MANILA -- The Department of Education (DepEd) is increasing efforts to discourage the youth from smoking and vaping.
DepEd Asec. Dr. Dexter Galban, who is also a physician, said the youth have become the marketing targets of tobacco companies as they need more young people to get into the habit through so-called "replacement smokers and vapers."
Galban said the agency has released an order prohibiting cigarettes and vapes inside and outside schools.
They are also strengthening mental health programs and critical thinking exercises to draw the youth away from vices and into more productive and healthy activities.
But he admitted it is a major challenge for education and health advocates to draw the youth away from these vices, due to the industry "co-opting" or "hijacking" the message that lies behind the ill effects of smoking.
"Naging matinik ang ating mga kalaban sa tobacco industry. They actively pursued new strategies so that we will be able to make vaping something that is cool. Something that is seen as a tobacco cessation tool at mas kagigiliwan ng mga bata. Kasi ngayon makakarinig ka na sa ating mga kabataan na, 'Ako hindi ako naninigarilyo pero nagva-vape ako.' 'Kadiri iyang mag-smoke, kadiri iyang maninigarilyo pero vaping okay lang. Cool eh'," Galban said in a forum Friday.
That's why DepEd also wants to fight back through the proper messaging.
"One of the major approaches that we have is strengthening the curriculum... So that lahat tayo, merong ambag pagdating sa kung ano nga bang mga mensahe ang pwede nating iambag pagdating dito sa ating health at saka sa mga kabataan," Galban explained
"Bukod doon, pinalalakas talaga natin iyong awareness nila tungkol sa dangers of any and all types of substance dependence. Hindi lang paninigarilyo - vaping, alcohol - because all of these are gateway drugs... Pinalalakas pa natin ang kampanya alongside issues on mental health as well as proper health and nutrition," he added.
Based on the 2019 Global Youth Tobacco Survey, among Filipino adolescents aged 13 to 15 years, 12.5 percent used various tobacco products, and 14.1 percent used electronic cigarettes.
The World No Tobacco Day is being observed every May 31.
Dr. Ted Herbosa, former undersecretary of the Health department and Chairman of UP-PGH's Dept. of Emergency Medicine, started smoking at an early age.
He said his father was a chain smoker.
"Exposed ako sa secondhand smoke. Noong Grade 7 ako, in one exclusive school for boys, nagkayayan manigarilyo sa likod ng swimming pool... Pagkatapos, maya-maya, nagsusukahan na lahat... Ako, hindi. Nag-enjoy ako. Kasi na-victimize na pala ako noong bata, ng secondhand smoke. I am already enjoying my first puff as a cigarette smoker," he recalled.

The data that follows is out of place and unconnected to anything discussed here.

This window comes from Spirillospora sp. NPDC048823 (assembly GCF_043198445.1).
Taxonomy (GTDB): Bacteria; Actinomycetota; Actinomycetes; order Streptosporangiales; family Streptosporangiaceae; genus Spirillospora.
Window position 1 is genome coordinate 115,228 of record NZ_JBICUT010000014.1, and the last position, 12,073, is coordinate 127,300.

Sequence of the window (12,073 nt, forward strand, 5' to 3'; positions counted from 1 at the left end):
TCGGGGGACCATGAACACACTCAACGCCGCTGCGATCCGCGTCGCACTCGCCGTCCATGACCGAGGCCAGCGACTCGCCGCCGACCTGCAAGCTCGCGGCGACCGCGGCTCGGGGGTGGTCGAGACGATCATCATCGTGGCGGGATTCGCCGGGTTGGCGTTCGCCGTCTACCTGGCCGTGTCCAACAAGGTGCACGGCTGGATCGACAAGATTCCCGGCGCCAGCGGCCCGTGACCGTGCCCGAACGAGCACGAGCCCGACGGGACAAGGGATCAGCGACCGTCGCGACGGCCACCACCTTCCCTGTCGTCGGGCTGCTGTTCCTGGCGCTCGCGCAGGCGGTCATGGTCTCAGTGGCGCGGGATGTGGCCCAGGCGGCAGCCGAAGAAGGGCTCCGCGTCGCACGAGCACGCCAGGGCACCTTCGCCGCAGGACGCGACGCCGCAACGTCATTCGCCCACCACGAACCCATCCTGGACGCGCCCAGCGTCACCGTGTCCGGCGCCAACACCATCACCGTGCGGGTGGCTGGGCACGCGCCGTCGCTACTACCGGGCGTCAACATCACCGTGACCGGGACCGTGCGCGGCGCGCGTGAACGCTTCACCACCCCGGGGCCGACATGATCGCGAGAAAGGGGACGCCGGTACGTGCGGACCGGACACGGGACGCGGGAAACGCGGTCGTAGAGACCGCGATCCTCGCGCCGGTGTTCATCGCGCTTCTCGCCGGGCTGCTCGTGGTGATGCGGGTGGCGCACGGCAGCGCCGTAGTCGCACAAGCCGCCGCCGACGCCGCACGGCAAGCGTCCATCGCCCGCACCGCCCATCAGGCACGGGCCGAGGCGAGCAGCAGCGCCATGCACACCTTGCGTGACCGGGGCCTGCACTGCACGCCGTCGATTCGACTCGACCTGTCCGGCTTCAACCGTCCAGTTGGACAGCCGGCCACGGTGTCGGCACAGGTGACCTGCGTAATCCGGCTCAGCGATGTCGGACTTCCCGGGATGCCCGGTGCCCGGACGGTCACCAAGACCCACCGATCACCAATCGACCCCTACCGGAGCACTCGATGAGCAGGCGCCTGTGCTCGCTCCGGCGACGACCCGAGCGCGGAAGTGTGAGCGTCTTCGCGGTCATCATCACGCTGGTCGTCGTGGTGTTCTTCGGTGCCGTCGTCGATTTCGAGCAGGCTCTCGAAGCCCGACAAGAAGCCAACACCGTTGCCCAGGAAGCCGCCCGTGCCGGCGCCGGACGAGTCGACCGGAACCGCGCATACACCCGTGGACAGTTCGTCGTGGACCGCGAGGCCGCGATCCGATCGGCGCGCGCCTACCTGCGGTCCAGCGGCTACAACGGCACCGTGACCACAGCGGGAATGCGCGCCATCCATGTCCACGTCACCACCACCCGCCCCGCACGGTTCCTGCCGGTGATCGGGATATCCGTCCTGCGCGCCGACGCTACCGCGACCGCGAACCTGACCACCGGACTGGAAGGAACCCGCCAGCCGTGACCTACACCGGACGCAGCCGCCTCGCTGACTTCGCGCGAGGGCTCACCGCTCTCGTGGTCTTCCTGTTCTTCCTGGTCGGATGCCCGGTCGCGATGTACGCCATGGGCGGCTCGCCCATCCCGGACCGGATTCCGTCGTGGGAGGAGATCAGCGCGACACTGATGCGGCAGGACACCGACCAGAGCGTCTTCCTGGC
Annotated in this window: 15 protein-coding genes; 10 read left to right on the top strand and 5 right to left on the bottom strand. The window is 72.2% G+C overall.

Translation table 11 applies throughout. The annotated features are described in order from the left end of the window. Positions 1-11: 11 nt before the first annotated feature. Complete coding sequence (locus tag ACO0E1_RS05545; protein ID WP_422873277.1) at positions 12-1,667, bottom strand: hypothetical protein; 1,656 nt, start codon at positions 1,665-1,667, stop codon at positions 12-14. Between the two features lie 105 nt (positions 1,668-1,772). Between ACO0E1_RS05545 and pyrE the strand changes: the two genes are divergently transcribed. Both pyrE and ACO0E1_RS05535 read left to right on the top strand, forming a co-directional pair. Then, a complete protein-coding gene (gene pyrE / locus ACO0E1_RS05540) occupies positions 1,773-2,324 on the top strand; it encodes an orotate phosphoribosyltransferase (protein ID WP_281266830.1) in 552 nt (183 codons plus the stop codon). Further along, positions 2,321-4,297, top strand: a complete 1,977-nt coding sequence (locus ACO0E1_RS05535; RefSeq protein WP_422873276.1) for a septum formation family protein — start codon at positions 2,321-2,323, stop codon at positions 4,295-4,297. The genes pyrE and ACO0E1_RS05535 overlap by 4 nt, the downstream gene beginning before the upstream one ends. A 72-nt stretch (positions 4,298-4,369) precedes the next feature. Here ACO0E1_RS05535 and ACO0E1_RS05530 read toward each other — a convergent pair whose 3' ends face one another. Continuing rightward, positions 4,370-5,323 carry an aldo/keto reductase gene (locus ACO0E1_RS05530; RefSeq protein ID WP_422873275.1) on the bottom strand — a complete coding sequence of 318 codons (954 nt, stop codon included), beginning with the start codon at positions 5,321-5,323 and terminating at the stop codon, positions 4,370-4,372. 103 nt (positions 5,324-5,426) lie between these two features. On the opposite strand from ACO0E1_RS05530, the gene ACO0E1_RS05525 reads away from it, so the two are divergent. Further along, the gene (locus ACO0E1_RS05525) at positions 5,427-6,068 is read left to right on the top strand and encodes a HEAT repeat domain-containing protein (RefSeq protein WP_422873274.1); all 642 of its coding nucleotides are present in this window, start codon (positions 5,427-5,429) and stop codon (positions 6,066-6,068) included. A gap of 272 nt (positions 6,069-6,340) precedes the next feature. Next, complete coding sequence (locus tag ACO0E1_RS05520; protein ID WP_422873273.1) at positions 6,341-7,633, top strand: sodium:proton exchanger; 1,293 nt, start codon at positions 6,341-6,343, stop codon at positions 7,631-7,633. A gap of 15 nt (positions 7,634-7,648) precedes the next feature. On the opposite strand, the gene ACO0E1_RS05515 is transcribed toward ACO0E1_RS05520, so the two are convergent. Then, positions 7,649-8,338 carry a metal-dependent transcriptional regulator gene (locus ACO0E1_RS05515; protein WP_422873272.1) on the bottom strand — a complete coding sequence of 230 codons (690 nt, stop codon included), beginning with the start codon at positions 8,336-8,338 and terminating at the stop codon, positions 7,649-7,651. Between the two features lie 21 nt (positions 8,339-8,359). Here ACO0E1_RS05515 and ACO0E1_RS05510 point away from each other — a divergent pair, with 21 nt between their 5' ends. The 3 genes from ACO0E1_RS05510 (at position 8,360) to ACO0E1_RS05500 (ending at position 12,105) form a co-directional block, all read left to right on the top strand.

"Eventually, I trained in surgery medicine, na nahilig ako manigarilyo. Kasi iyong kasama ko, pag mga college kayo, nag-iinuman kayo. May frat din ako... When you're young, peer pressure will make you smoke even if you don't [want]... Mahirap iyong buhay ng doktor eh... After the difficult operation, naninigarilyo ka," he added.
Herbosa's father was diagnosed with Stage 4 lung cancer, and died at the age of 62.
"Ako ang nagbantay sa tatay ko sa ospital hanggang sa namatay siya. Pagbalik ko sa hospital, kinuha ko iyong isang karton ko ng sigarilyo, binigay ko doon sa isang chain smoker na doktor," he said in jest.
"Pero nababalik-balik pa rin ako kasi nga nicotine is addicting... Pero noong nag-Usec ako sa Department of Health to push for Sin Tax [Law], iyon, natakot ako kasi baka iyong media, ma-picturean ako may hawak akong sigarilyo, so ewan ko, nawala (smoking)," he added.
The health advocate finally quit smoking for good when he was 55 years old, and now he is celebrating his 65th birthday.
"Na-outlive ko na iyong father ko na isang smoker. I hope to live 10 years longer than he did. Aabot ako ng 70 plus... I think I have to thank the fact na tumigil ako ng smoking," Herbosa said.
He hopes his story can inspire both youth and adults to also quit smoking, and health advocates to continue their "marathon" until the country achieves a "smoke-free generation".
"We understand, quitting is not an easy task, but it is a journey worth worth embarking upon," Herbosa said.
Among strategies he shared to quit smoking are cold turkey - quitting smoking abruptly - using nicotine patches - which can help lessen withdrawal upon quitting the habit - and having a personal motivation.
Keeping the economy afloat
Public health think tank HealthJustice urged the government to help and equip tobacco farmers transition to what they call "more productive agricultural products".
Legal consultant Atty. Benedict Nisperos said this will help the country achieve food security and still maintain jobs, while also lessening production of raw products for cigarettes.
"We need food, not tobacco. We have to transform our tobacco farmers. If we want to create more jobs, transform them from planting tobacco products into healthy agricultural products, which will somehow support our food security," he explained.
For those who work in cigarette factories, Nisperos said alternative jobs should be available.
"Iyong mga workers, dapat suportahan iyong transition nila from the industry - not only the farmers - the whole industry... Dapat may programa ang gobyerno... Processing ng mga productive agricultural products, may derivative jobs that will come after," he explained, adding the economy will reap the benefits of quitting smoking - as there will be less people who will get sick, and Filipinos will be more productive.
He is also proposing higher taxes for tobacco and vape products.
In 2012, the Sin Tax Law was passed, which imposes higher taxes on tobacco and alcohol products - dubbed as "sin" products - so that Filipinos can avoid vices and there will be bigger revenue for healthcare.
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